downtown, we met two couples who had driven from Anchorage and had
nowhere to stay.
Also in a less-than-desirable situation were Celebrity guests
who had made their own air arrangements. People for whom Celebrity
had booked the air had no legwork to do. Those who booked on their
own were provided with airline phone numbers.
We met a guest whose agent had saved her $500 on a three-day,
precruise stay in Vancouver by booking through United. Now her
husband was among those at the airport trying to reschedule.
Day 3, Sept. 13, was our granddaughter Jamie's 4th birthday. We
wanted to go home.
We weren't alone. Sandi Bower, assistant manager at the support
office and the point person at our hotel, said most guests "wanted
to know where they are and how to get out."
One couple tried renting a car to drive some 6,000 miles back to
Virginia but were told they could not take it out of Alaska. Others
considered taking Amtrak from Vancouver. Aside from there being no
way to get to Vancouver, Amtrak was booked through Sept. 19.
Healy brought us all back to reality. "Trust Celebrity to do all
it can to get you home quickly and safely," she said. "If you leave
now, you're on your own."
On Day 4, she gave us the option of taking the motorcoach to
Anchorage, where the airport had reopened.
She advised against
it, with good reason. The cruise lines were disembarking in Seward
and busing passengers to Anchorage to meet flights that no longer
existed. More than 1,000 travelers had already been stranded there
for several days.
Holland America and Royal Caribbean brought 3,000 into Seward
that day; Princess brought another 1,950 the next. Those who no
longer had flights were put up in hotels.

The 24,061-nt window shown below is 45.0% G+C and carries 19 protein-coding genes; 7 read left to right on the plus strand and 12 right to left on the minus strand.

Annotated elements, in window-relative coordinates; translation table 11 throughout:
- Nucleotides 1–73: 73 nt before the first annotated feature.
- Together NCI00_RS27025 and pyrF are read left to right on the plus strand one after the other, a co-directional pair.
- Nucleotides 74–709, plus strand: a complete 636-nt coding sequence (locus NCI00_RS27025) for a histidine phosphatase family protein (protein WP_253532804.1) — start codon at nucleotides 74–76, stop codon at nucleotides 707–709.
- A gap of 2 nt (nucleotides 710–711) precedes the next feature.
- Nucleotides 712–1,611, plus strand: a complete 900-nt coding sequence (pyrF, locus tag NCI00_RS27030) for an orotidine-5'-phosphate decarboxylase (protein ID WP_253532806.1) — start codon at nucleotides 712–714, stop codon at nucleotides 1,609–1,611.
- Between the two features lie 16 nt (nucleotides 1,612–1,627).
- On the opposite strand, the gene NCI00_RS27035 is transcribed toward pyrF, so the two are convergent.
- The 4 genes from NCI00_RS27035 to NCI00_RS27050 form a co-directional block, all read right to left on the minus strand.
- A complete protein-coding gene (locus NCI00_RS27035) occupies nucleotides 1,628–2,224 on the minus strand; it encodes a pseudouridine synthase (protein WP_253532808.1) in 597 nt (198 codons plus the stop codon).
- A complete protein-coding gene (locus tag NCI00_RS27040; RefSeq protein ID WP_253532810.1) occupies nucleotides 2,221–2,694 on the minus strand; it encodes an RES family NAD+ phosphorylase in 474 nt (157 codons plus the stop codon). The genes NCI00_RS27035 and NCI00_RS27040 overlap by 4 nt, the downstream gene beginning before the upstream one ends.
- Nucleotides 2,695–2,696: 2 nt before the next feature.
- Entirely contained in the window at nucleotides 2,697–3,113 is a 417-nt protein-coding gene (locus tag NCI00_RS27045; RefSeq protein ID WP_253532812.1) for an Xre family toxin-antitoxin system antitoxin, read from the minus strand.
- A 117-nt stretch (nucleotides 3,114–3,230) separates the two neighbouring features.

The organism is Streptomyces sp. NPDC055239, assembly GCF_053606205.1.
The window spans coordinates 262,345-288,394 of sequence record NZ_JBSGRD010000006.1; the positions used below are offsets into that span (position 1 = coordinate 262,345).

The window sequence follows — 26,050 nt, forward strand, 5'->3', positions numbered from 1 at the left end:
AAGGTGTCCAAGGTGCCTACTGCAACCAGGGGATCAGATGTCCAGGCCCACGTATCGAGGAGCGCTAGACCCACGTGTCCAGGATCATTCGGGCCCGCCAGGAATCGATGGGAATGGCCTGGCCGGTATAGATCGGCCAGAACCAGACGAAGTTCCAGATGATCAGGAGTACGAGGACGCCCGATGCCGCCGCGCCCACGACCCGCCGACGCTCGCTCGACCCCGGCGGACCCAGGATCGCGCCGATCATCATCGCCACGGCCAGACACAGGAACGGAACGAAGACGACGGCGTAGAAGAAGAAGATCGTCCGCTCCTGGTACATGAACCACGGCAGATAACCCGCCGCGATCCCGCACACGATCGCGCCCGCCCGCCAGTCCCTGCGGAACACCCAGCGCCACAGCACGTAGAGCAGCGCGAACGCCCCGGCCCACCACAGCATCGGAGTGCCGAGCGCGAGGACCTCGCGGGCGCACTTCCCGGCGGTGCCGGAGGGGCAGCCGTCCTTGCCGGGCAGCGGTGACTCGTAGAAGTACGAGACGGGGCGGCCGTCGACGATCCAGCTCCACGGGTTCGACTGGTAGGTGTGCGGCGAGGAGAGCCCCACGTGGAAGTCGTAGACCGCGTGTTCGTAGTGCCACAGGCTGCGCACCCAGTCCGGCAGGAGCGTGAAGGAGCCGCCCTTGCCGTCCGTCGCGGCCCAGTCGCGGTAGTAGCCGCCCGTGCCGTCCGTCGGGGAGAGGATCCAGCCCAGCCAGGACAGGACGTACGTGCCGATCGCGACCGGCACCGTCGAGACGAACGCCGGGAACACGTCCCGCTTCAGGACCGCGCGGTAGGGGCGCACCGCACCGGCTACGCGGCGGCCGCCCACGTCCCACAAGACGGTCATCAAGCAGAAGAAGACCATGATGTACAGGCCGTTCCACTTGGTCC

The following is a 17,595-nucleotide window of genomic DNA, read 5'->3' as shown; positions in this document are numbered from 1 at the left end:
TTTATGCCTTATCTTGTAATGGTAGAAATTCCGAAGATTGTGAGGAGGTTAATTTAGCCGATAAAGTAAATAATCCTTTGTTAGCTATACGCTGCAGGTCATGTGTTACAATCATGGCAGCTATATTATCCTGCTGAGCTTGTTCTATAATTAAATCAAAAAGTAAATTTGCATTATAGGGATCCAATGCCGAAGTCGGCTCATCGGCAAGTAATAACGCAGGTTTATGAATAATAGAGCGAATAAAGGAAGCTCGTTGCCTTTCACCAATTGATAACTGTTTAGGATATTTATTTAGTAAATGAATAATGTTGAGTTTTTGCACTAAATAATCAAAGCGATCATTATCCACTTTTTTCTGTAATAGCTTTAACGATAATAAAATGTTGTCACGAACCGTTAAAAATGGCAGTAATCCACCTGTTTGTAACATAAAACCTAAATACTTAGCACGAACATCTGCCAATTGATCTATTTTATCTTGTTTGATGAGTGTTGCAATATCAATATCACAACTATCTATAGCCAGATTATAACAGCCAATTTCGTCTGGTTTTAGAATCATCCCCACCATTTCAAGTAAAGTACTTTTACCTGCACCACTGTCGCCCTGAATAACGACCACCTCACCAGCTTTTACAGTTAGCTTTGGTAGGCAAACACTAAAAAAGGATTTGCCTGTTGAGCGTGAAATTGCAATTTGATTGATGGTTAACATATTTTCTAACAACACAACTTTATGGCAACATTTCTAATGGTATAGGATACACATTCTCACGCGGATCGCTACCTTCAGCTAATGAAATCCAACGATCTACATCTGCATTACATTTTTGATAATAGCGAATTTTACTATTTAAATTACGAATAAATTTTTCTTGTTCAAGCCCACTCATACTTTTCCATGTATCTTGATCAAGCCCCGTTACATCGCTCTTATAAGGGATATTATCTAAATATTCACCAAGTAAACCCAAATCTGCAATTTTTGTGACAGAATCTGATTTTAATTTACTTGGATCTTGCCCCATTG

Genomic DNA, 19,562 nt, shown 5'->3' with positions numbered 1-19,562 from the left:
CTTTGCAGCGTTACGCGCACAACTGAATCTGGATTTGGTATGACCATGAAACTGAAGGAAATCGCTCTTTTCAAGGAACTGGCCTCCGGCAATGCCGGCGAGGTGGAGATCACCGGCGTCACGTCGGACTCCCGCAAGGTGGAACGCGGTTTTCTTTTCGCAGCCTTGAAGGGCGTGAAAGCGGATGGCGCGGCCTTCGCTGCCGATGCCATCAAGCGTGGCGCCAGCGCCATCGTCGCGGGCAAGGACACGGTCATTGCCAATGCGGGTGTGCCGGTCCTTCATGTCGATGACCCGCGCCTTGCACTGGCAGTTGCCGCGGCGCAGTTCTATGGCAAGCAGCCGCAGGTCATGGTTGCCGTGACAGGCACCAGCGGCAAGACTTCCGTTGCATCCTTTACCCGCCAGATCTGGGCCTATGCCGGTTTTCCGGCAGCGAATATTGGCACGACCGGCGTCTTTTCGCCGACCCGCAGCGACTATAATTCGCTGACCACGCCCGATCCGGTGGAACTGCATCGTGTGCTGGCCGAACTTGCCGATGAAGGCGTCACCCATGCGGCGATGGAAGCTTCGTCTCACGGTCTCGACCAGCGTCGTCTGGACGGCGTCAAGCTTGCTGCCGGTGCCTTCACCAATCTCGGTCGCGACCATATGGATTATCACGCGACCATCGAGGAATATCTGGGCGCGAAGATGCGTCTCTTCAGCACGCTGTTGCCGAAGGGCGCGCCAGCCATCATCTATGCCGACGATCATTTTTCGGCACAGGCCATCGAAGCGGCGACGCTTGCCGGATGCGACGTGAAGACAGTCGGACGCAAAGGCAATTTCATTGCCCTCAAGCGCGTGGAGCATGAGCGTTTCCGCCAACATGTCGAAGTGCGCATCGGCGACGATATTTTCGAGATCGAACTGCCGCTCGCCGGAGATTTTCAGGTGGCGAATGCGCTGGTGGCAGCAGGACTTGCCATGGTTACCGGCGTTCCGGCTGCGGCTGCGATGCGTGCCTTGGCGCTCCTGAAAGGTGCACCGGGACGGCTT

Anticipating Fairbanks Airport's reopening, Healy booked all of
us to fly to Seattle on Sept. 17. My husband and I had a connecting
flight to Newark.
On Day 5, the National Day of Mourning and Remembrance, buses
took us to our choice of two church services. At both, firemen in
overalls with red suspenders stood out among the worshippers.
Day 6: Our Continental flight was canceled, but we were rebooked
on US Airways into Baltimore. We would drive home from there. One
of our group, a woman from Manhattan, also had been shifted to
Baltimore, and we volunteered to take her home.
Day 7: At Fairbanks Airport, movement was slow as employees
examined randomly selected bags of checked luggage on tables set up
near the counters. Wearing surgical gloves, they unpacked clothing,
opened every boxed item and ran their hands along suitcase
At 8:15 a.m., we were in the air -- where most Americans least
wanted to be. We arrived safely in Seattle and made our connection.
Driving home from Baltimore, we talked about work, our lives and
what our nation's response to this horrific act would be.
We arrived at the Lincoln Tunnel at 3:30 a.m., where we were
greeted by police with flashlights. After a cursory look inside our
rental car, they waved us on.
It was difficult to look at the skyline. We didn't have to
search for the hole in the sky; smoke and work lights filled the